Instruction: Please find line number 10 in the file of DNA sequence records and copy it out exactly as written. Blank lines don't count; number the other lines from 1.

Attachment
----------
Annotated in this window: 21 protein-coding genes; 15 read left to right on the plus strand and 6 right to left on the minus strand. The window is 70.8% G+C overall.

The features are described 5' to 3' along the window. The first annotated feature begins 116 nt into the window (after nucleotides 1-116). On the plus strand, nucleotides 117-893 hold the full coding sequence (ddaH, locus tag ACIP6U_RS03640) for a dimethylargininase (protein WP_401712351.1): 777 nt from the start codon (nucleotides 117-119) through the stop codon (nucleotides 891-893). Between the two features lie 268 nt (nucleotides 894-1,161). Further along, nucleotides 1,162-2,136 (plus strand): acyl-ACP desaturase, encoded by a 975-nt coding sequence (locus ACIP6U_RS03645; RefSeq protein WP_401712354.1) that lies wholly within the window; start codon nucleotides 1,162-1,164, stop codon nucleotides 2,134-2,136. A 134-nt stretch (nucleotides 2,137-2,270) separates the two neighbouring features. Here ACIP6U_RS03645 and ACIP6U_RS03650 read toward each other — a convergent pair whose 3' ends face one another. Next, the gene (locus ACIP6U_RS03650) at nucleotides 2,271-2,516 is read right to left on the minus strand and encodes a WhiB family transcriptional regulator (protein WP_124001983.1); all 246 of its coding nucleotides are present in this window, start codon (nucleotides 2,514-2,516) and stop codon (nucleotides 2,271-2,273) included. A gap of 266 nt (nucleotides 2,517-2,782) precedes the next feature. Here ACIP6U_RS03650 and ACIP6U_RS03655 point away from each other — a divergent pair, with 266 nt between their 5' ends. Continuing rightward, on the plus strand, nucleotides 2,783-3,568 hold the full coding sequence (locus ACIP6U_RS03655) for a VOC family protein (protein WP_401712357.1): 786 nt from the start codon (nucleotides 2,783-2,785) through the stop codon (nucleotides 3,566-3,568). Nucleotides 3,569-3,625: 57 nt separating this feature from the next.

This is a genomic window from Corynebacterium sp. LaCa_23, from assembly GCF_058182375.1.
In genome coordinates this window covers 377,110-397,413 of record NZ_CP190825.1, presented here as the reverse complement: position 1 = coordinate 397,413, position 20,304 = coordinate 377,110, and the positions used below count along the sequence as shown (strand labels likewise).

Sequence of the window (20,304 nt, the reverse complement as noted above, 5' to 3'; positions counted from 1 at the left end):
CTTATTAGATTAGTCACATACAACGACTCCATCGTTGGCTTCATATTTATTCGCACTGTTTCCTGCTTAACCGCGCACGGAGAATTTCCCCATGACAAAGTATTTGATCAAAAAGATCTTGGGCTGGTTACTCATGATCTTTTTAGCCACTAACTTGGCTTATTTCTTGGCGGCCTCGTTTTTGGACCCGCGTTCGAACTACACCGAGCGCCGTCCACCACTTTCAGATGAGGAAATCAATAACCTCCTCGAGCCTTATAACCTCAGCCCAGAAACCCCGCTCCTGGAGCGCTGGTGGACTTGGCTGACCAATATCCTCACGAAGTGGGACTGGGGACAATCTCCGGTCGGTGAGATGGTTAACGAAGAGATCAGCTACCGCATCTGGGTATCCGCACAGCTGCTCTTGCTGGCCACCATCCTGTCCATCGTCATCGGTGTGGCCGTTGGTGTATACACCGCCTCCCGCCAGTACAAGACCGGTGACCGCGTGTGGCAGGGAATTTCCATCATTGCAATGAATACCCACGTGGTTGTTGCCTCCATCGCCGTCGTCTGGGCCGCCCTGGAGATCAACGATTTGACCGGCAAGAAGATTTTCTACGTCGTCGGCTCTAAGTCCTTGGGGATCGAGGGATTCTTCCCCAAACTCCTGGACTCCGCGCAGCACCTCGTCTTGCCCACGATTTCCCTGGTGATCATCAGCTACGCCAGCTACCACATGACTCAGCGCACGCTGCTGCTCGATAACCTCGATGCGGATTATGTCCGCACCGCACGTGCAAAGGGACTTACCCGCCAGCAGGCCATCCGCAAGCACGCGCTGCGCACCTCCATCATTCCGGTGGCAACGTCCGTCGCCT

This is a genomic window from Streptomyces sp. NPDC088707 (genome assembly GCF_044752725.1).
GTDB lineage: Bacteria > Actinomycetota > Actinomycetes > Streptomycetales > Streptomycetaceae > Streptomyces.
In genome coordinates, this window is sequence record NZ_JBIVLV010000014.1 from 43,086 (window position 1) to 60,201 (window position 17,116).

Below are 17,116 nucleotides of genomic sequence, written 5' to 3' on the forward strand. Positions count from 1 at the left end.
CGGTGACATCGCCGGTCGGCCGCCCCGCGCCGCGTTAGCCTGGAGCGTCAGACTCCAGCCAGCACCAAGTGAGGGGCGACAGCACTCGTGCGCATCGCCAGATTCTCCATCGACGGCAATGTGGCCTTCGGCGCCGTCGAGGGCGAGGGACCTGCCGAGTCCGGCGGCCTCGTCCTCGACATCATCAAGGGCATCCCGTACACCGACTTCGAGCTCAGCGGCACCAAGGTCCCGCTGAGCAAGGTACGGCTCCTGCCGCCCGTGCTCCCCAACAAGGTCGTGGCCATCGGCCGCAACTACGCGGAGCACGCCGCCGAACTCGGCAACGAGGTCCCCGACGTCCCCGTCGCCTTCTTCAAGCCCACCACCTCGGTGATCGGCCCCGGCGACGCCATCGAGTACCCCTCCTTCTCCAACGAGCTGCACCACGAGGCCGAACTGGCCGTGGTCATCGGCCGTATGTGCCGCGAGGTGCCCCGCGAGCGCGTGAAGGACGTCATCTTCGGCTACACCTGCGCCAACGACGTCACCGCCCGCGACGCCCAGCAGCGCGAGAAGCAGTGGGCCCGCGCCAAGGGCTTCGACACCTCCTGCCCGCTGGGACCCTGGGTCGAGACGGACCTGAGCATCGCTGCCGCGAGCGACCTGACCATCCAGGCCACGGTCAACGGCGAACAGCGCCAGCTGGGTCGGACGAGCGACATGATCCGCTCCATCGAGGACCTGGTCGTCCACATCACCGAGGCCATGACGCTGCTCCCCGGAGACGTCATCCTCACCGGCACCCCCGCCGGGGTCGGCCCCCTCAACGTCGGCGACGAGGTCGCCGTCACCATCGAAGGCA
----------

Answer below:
Below are 17,116 nucleotides of genomic sequence, written 5' to 3' on the forward strand. Positions count from 1 at the left end.